Still, many relevant crop species are closely related to Arabidopsis, including broccoli and brussels sprouts. And because the salicylic acid pathway is present in many different kinds of plants, including major crops like wheat, corn, and potatoes, it’s possible the work could have an impact far beyond the lab. 

In a few follow-up experiments, the Duke group worked to repeat their results in rapeseed plants, a variety of which is used to make canola oil. The results were promising, although the work still needs to be tested in field trials, He says.  

One hold-up in getting the genetically modified crops into the field could be that the researchers used bacteria to deliver new DNA into the plant, meaning they would be considered GMOs (genetically modified organisms). But He says that future research could use gene-editing tools like CRISPR instead of introducing DNA from another organism, potentially avoiding some of the regulatory and consumer challenges associated with GMO foods.

Other experts are quick to point out that while research might be moving forward, we haven’t got plants totally figured out just yet.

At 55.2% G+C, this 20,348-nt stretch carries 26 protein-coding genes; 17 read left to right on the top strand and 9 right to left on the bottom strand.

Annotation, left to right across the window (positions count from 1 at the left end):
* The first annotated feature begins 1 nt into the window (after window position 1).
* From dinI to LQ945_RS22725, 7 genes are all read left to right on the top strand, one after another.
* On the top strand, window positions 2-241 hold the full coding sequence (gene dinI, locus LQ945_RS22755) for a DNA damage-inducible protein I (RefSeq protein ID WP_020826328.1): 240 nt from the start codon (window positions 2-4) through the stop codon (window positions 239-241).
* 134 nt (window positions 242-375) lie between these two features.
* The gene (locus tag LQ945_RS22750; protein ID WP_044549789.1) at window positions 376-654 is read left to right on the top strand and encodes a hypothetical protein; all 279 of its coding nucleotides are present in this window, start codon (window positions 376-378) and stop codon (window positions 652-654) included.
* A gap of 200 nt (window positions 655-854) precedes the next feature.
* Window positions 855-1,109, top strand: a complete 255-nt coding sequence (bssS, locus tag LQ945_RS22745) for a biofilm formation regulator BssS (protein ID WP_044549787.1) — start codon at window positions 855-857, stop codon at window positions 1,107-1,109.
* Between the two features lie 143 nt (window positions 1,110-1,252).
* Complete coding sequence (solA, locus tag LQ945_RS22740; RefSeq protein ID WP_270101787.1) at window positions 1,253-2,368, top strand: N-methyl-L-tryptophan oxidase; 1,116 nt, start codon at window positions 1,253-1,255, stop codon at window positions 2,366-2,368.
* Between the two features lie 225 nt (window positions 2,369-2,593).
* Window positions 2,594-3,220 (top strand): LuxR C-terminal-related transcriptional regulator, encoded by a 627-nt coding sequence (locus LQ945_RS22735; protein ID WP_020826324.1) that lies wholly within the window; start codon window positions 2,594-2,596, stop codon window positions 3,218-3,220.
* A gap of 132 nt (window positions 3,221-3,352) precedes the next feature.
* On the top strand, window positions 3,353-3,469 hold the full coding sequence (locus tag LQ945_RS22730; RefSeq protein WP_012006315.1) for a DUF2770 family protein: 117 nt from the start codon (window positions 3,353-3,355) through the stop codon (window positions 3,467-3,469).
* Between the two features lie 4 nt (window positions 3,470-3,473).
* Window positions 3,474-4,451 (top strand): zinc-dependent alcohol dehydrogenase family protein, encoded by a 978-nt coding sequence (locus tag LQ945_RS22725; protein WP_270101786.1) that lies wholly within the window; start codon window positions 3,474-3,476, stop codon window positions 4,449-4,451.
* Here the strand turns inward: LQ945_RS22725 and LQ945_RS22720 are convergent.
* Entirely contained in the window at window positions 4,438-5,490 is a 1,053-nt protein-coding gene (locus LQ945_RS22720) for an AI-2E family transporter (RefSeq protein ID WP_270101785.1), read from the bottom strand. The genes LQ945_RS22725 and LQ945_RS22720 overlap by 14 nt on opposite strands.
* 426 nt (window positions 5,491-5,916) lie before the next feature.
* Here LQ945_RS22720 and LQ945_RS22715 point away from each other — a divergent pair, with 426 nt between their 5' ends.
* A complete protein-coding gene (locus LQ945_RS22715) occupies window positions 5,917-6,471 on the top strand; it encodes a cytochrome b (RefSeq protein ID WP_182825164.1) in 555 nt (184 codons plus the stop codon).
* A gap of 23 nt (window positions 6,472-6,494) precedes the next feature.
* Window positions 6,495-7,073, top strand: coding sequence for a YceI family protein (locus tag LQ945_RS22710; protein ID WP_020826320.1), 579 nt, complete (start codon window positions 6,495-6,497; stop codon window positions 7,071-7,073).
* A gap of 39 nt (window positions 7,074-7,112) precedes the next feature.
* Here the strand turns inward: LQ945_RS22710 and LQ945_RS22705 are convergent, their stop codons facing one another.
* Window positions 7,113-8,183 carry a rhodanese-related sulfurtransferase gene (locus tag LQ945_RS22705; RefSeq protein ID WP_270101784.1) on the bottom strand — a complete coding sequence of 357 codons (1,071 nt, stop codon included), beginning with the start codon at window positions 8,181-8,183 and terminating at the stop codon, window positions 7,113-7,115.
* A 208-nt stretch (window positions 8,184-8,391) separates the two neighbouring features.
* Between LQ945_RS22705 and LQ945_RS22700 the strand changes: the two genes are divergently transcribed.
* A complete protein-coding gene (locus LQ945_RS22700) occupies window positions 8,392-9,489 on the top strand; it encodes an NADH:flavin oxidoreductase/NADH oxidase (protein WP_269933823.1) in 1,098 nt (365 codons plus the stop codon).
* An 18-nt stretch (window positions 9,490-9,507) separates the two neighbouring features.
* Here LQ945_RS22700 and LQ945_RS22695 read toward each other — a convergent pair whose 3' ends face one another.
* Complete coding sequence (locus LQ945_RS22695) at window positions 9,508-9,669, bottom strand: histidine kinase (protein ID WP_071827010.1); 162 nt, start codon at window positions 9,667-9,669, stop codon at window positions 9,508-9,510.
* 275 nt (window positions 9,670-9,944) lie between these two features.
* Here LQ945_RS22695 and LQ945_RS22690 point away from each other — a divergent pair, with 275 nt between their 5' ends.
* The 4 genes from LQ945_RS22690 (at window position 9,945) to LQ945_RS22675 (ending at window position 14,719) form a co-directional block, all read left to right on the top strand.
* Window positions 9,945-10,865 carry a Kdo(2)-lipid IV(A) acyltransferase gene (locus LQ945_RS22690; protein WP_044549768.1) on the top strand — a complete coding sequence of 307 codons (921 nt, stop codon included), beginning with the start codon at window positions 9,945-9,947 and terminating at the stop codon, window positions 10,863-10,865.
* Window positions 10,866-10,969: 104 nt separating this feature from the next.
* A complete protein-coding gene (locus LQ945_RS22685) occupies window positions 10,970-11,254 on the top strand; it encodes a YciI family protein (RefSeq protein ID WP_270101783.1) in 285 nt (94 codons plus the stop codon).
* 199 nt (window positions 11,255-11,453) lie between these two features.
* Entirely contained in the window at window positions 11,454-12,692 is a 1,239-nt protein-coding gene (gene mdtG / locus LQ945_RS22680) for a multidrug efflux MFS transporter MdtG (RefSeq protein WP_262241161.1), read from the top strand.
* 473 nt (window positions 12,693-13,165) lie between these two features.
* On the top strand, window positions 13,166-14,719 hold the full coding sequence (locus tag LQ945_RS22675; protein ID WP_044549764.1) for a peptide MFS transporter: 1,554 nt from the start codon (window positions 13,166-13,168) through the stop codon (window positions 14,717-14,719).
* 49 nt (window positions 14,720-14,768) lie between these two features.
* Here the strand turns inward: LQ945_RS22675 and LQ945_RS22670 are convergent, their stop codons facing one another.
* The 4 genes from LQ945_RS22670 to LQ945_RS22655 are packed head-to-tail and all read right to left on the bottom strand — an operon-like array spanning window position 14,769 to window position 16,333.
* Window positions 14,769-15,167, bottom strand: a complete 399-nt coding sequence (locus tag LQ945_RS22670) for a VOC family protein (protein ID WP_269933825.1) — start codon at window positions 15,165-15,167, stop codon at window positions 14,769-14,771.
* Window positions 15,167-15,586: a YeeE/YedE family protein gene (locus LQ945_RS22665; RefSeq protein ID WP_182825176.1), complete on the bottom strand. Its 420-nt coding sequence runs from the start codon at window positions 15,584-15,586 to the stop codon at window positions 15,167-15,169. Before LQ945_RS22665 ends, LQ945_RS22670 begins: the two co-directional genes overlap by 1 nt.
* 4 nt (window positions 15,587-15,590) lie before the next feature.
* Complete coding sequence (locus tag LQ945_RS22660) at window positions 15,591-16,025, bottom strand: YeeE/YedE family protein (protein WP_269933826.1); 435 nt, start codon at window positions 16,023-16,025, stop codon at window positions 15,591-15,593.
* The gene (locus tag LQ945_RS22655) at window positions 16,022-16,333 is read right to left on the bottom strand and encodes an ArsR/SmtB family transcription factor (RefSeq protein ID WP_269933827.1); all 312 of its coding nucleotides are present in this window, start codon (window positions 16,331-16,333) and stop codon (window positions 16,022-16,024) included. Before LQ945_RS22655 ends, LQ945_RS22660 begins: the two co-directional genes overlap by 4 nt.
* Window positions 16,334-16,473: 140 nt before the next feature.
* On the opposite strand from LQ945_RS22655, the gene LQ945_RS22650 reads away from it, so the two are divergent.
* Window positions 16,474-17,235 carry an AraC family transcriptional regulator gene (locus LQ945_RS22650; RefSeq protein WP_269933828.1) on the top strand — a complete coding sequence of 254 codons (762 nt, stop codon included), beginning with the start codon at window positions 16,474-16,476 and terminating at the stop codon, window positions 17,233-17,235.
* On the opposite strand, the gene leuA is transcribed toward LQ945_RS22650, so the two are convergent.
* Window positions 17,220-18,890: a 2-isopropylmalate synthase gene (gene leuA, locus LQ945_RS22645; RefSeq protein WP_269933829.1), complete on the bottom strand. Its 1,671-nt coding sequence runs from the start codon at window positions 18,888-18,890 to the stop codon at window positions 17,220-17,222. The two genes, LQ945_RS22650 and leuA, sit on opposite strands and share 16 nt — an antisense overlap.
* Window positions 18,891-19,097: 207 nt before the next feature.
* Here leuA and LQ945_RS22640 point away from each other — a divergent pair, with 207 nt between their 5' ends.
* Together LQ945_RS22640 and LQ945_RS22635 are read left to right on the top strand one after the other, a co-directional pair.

“There are many more questions that are more fundamental,” says Jian Hua, a plant biologist at Cornell University. For example, she says, it’s not clear why this immune pathway shuts down at high temperatures in the first place.

Immune slowdowns at high temperatures could be an evolutionary quirk, but it’s also possible there is some benefit to switching off certain defenses as temperatures change, Hua points out. Some plants have other immune responses that actually ramp up when temperatures rise, and it’s not clear what the relative importance of these different pathways might be or how they might interact.

Rising temperatures brought on by climate change will affect plants in many ways beyond immunity, but if researchers could find new ways to help plants defend themselves, it could ultimately mean less pesticide use and a more resilient global food supply.

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